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Department of Pharmacology Archives

Study finds natural compound extends lifespan of worms

Oct. 20, 2016—A compound found in buckwheat seeds extends the lifespan of worms, Vanderbilt investigators have discovered.

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Study suggests new way to treat rare autism disorder

Aug. 25, 2016—A protein that plays a powerful role in learning and memory may be a key to improving treatment of a rare autism spectrum disorder called Pitt-Hopkins syndrome (PTHS), a new study suggests.

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Transcription factor evolution

Aug. 11, 2016—Vanderbilt researchers have discovered a novel model of evolution for factors that control gene expression.

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Possible overeating antidote

Aug. 1, 2016—The 2C-subtype of the serotonin receptor (5HT2C), which binds the neurotransmitter serotonin, plays an important role in regulating food intake and metabolism.

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Drug combos for glioblastoma

May. 3, 2016—Vanderbilt researchers have discovered that activation of a certain signaling pathway protects brain cancers from targeted therapies, suggesting that using therapeutics that block both pathways may be a promising treatment.

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Honoring Blakely

Apr. 21, 2016—Meagan Quinlan, a Pharmacology graduate student in the laboratory of Randy Blakely, Ph.D., honored her mentor Tuesday during the 25th Annual Joel G. Hardman Student-Invited Pharmacology Forum in Light Hall.

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How strep grabs on to platelets

Apr. 20, 2016—New structural details of the binding of the bacterium Streptococcus sanguinis to platelets may offer new therapeutics for life-threatening cardiovascular infections.

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Eye of a cytokine storm

Mar. 9, 2016—A new animal model can be used to “dissect” the inflammatory response to infection.

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Schizophrenia expert Coyle set for next Flexner Discovery Lecture

Mar. 3, 2016—Joseph Coyle, M.D., an expert in the neurobiology of serious mental illness, will deliver the next Flexner Discovery Lecture on Thursday, March 10.

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Grant bolsters rheumatoid arthritis research

Feb. 25, 2016—C. Michael Stein, MBChB., and his colleagues at Vanderbilt University Medical Center have received a five-year, $1.35 million award from the Arthritis Foundation to develop new biomarkers for rheumatoid arthritis that also may revolutionize treatment.

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McLaughlin named a reviewing editor for neuroscience journal

Jan. 21, 2016—BethAnn McLaughlin, Ph.D., a neuroscientist at Vanderbilt University Medical Center, has been invited to serve as a reviewing editor for the Journal of Neuroscience, the flagship publication of the Society of Neuroscience, one of the world’s largest scientific societies.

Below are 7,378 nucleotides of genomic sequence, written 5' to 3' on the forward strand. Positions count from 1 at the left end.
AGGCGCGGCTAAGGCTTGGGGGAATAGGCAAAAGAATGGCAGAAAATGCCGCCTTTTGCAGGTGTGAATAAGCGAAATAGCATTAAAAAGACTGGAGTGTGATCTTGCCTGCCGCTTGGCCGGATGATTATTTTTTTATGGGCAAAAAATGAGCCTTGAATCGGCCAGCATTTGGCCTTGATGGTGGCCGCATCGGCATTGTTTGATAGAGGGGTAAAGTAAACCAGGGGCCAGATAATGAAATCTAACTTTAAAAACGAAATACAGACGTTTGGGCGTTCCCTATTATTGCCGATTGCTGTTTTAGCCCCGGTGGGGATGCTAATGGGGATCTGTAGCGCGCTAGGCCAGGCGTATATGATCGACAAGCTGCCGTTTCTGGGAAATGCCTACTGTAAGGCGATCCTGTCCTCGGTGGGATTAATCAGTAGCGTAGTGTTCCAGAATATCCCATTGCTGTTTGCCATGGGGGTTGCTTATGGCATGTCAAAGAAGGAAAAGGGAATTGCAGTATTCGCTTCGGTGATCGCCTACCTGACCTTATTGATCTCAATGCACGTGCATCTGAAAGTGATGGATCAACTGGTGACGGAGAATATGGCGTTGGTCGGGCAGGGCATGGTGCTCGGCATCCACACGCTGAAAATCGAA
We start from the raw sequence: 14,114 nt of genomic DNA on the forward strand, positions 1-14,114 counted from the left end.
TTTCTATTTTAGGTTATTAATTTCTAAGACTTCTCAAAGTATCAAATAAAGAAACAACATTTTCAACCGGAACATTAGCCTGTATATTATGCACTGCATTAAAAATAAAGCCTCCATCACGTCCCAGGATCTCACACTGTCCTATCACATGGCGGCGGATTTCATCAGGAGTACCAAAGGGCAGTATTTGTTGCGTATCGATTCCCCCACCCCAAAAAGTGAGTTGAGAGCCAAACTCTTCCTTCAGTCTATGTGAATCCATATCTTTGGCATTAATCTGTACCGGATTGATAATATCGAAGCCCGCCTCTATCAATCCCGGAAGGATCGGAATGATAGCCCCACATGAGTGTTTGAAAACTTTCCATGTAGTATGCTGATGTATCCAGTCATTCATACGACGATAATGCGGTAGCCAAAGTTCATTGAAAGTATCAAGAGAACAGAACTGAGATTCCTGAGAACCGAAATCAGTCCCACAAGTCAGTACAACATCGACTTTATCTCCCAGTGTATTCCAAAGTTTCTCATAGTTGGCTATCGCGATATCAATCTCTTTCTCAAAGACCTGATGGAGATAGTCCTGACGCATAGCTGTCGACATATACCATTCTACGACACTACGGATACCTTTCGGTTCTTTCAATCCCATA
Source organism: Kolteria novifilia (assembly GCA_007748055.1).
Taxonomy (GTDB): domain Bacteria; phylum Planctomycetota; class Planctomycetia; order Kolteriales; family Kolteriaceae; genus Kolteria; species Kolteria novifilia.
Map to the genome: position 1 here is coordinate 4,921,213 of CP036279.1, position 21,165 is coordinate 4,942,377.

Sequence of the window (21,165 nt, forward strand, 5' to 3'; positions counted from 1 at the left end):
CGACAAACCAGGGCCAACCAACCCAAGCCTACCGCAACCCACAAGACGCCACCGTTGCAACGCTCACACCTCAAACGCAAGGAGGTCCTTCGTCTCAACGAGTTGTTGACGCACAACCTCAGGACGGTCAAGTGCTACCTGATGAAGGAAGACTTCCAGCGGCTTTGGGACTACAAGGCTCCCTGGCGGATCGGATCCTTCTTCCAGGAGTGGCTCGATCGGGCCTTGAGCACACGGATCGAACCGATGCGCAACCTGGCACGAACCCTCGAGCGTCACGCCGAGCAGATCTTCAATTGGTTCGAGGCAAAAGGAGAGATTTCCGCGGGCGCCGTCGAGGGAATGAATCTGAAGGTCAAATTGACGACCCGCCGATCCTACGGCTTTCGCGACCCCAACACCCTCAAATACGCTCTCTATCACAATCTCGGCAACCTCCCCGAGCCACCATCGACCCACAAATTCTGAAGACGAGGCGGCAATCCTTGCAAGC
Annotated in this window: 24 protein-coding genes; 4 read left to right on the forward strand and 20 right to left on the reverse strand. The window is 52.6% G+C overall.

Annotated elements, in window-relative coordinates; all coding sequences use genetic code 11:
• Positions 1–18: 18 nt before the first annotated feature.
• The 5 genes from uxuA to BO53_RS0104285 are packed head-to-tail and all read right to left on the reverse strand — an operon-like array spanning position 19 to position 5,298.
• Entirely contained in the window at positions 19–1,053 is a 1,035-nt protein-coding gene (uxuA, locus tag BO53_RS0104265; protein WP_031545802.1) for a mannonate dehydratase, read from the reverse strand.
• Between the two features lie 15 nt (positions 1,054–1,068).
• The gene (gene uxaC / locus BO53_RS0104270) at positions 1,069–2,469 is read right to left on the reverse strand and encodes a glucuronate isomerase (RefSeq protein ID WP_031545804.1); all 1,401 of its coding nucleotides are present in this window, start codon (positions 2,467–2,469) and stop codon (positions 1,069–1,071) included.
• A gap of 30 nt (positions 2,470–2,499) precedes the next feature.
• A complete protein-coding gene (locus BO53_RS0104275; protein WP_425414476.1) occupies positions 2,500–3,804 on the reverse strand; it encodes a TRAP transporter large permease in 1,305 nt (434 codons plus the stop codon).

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New method aids heart disease studies, drug discovery efforts

Jan. 14, 2016—A team of Vanderbilt investigators developed a new method for rapidly generating heart muscle cells from stem cells.

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Recent Stories from VUMC News and Communications Publications

The first few minutes of Charlie’s life were a blur, as a team of doctors and nurses at VUMC worked to resuscitate him and stabilize his heart rate. He was then transferred to the Neonatal Intensive Care Unit at Monroe Carell Jr. Children’s Hospital at Vanderbilt.

Hope

The first few minutes of Charlie’s life were a blur, as a team of doctors and nurses at VUMC worked to resuscitate him and stabilize his heart rate. He was then transferred to the Neonatal Intensive Care Unit at Monroe Carell Jr. Children’s Hospital at Vanderbilt.

Tucked away in a Vanderbilt conference room, 36 adults huddle over Lego pieces. Eleven teams have been assigned to assemble multicolored Legos using the written directions included in the packet. The result should be a Frankenstein figure.

Vanderbilt Nurse

Tucked away in a Vanderbilt conference room, 36 adults huddle over Lego pieces. Eleven teams have been assigned to assemble multicolored Legos using the written directions included in the packet. The result should be a Frankenstein figure.

Marissa Benchea has CF, and she is one of hundreds of thousands of adults not only surviving but thriving with a chronic childhood disease.

Vanderbilt Medicine

Marissa Benchea has CF, and she is one of hundreds of thousands of adults not only surviving but thriving with a chronic childhood disease.

One hundred years ago, multiple “waves” of a deadly flu swept across the world.

Vanderbilt Medicine

One hundred years ago, multiple “waves” of a deadly flu swept across the world.

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